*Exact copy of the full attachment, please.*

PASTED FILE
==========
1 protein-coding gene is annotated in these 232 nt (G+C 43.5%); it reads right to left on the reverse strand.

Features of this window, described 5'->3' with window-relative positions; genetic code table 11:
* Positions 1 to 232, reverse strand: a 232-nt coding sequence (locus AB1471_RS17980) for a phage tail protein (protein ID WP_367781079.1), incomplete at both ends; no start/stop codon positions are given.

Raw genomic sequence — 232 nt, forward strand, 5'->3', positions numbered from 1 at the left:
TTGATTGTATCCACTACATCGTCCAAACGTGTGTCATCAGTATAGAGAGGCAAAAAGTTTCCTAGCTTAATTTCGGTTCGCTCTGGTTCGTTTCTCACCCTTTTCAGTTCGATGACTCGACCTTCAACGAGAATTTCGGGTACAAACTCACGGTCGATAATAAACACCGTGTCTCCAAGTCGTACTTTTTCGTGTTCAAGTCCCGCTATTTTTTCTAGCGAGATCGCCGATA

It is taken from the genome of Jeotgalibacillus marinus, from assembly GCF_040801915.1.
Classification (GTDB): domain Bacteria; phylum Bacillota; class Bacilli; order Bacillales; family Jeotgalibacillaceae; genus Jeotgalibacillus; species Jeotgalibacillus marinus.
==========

1 protein-coding gene is annotated in these 232 nt (G+C 43.5%); it reads right to left on the reverse strand.

Features of this window, described 5'->3' with window-relative positions; genetic code table 11:
* Positions 1 to 232, reverse strand: a 232-nt coding sequence (locus AB1471_RS17980) for a phage tail protein (protein ID WP_367781079.1), incomplete at both ends; no start/stop codon positions are given.

Raw genomic sequence — 232 nt, forward strand, 5'->3', positions numbered from 1 at the left:
TTGATTGTATCCACTACATCGTCCAAACGTGTGTCATCAGTATAGAGAGGCAAAAAGTTTCCTAGCTTAATTTCGGTTCGCTCTGGTTCGTTTCTCACCCTTTTCAGTTCGATGACTCGACCTTCAACGAGAATTTCGGGTACAAACTCACGGTCGATAATAAACACCGTGTCTCCAAGTCGTACTTTTTCGTGTTCAAGTCCCGCTATTTTTTCTAGCGAGATCGCCGATA

It is taken from the genome of Jeotgalibacillus marinus, from assembly GCF_040801915.1.
Classification (GTDB): domain Bacteria; phylum Bacillota; class Bacilli; order Bacillales; family Jeotgalibacillaceae; genus Jeotgalibacillus; species Jeotgalibacillus marinus.